W3C home > Mailing lists > Public > public-webrtc@w3.org > November 2013

Using tracks instead of streams

From: Martin Thomson <martin.thomson@gmail.com>
Date: Mon, 11 Nov 2013 22:44:50 -0800
Message-ID: <CABkgnnUYraxr0nMFGa9h=3qWvJaRvjKb9PohddP2rSX0qx5W8Q@mail.gmail.com>
To: "public-webrtc@w3.org" <public-webrtc@w3.org>
This isn't rocket science, though it requires a degree of API-inversion.

Yes, I know that I'm breaking the rules with respect to use of
"attribute sequence<Foo>".  The rules are stupid.

partial interface RTCPeerConnection {
  // the set of tracks we are sending
  attribute sequence<Doohickey> sendTracks;
  // the set of tracks we are (maybe) receiving
  attribute sequence<Doohickey> receiveTracks;

  // add a track to the set of sending tracks
  Doohickey addSendTrack(MediaStreamTrack track);

  // fired when a remote track manifests
  attribute EventHandler? onremotetrack;
};

partial interface MediaStreamTrack {
  // the set of streams - i.e., synchronization contexts
  // that this track belongs to
  attribute sequence<MediaStream> streams;
};

interface DooHickey {
  readonly attribute MediaStreamTrack track;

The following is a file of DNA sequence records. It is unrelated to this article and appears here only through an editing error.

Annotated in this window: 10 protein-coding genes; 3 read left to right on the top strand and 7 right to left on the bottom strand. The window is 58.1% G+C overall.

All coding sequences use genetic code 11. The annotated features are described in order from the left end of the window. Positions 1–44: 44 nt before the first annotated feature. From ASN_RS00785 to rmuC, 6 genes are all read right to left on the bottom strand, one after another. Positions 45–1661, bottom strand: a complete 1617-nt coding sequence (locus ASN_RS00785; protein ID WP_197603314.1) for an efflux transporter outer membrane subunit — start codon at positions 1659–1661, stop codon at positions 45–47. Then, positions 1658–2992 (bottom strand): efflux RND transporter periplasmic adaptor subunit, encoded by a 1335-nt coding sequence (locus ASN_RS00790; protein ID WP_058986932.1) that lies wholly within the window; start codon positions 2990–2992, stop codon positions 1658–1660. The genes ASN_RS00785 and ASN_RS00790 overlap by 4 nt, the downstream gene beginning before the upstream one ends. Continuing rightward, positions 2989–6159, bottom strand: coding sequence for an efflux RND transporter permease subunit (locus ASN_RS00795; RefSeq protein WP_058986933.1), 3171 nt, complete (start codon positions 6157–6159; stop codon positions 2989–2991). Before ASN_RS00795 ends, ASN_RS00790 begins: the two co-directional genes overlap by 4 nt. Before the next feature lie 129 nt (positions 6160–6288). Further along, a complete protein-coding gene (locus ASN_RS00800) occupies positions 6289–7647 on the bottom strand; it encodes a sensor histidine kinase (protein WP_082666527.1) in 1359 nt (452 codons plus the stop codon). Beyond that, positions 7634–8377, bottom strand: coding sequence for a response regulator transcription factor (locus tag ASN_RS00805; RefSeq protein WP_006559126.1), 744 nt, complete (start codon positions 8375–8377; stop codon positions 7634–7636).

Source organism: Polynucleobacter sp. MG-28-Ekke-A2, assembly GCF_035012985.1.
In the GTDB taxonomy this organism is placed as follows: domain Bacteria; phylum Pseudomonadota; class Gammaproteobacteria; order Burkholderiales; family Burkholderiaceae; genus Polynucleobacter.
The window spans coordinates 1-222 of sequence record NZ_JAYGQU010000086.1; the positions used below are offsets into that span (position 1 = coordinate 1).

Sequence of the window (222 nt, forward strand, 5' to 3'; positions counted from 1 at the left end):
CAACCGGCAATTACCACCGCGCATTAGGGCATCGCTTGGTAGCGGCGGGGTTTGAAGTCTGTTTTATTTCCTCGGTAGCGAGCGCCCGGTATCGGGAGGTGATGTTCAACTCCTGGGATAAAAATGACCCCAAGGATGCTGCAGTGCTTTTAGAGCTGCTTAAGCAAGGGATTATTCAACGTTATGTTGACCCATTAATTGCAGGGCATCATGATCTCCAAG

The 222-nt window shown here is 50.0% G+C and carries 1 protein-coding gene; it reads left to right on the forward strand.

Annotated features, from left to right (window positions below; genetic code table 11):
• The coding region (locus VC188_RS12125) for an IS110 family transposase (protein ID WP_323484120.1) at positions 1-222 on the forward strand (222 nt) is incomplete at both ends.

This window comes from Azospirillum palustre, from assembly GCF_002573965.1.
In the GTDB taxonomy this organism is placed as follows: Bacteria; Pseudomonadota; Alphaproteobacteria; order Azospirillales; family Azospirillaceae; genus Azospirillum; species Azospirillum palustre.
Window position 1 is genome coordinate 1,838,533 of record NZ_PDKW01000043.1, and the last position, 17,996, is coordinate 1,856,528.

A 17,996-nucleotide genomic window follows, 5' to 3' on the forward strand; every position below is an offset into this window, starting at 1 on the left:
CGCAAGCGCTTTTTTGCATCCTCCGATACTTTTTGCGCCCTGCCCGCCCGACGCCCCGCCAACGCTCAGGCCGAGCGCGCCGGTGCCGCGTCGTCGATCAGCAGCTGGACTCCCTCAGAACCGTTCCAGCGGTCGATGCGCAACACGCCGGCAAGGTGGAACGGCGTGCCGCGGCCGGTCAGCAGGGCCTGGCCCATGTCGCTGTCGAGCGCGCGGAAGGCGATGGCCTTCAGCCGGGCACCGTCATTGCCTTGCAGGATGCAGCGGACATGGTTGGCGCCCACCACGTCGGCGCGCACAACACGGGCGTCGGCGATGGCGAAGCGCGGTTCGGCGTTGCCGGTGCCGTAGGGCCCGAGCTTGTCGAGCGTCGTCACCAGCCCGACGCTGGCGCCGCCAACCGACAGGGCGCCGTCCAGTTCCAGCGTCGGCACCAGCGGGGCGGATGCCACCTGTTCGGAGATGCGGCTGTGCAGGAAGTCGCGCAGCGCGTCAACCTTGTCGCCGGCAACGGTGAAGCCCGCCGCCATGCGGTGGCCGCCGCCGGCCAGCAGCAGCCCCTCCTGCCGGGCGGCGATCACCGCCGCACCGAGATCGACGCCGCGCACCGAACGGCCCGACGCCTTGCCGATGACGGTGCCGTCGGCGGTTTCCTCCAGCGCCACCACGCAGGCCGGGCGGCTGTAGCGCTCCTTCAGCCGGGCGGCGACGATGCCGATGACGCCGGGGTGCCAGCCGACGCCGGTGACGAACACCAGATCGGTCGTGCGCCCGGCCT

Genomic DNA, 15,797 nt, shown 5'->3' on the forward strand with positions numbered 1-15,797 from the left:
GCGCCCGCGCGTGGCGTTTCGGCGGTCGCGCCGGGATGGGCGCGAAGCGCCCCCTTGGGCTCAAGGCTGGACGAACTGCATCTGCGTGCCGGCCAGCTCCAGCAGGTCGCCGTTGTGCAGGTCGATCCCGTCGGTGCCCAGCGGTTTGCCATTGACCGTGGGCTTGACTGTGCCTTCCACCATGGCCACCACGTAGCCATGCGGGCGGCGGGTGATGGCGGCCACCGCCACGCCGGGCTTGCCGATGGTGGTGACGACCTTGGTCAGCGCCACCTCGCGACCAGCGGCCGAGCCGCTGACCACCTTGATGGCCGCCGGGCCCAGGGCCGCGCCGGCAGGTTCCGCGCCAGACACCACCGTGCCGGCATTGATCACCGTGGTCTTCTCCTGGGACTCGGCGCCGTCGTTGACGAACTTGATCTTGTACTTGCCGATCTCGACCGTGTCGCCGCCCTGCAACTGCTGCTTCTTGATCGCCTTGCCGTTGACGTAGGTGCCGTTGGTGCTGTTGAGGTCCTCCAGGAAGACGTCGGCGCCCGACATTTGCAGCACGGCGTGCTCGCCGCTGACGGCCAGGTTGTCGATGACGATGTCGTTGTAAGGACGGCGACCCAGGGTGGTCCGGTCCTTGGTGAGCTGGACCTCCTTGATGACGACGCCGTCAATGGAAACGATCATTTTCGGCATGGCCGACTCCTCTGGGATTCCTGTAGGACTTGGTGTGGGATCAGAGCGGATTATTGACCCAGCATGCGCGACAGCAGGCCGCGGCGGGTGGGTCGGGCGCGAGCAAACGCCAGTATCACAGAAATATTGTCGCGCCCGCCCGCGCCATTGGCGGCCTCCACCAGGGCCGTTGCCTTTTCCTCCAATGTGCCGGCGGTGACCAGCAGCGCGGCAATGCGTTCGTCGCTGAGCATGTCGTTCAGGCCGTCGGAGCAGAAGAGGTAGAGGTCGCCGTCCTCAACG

// and some other stuff
  attribute PriorityLevel priority;
  attribute unsigned long maxBitrate;
  // ellipsis
};

All the stream-related mechanisms are removed from RTCPeerConnection.
Nothing changes about the way that MSID and appID and those mechanisms
work.

The reason that MediaStreamTrack gets an accessor for the set of
streams that it belongs to is that if you are navigating this object
mesh starting from RTCPeerConnection, you wouldn't otherwise be able
to find the streams that exist.  Without that, worst case, the browser
wouldn't have a strong reference it could use to manage garbage
collection.

We are still talking about Doohickeys, so that interface has an ellipsis on it.
Received on Tuesday, 12 November 2013 06:45:21 UTC

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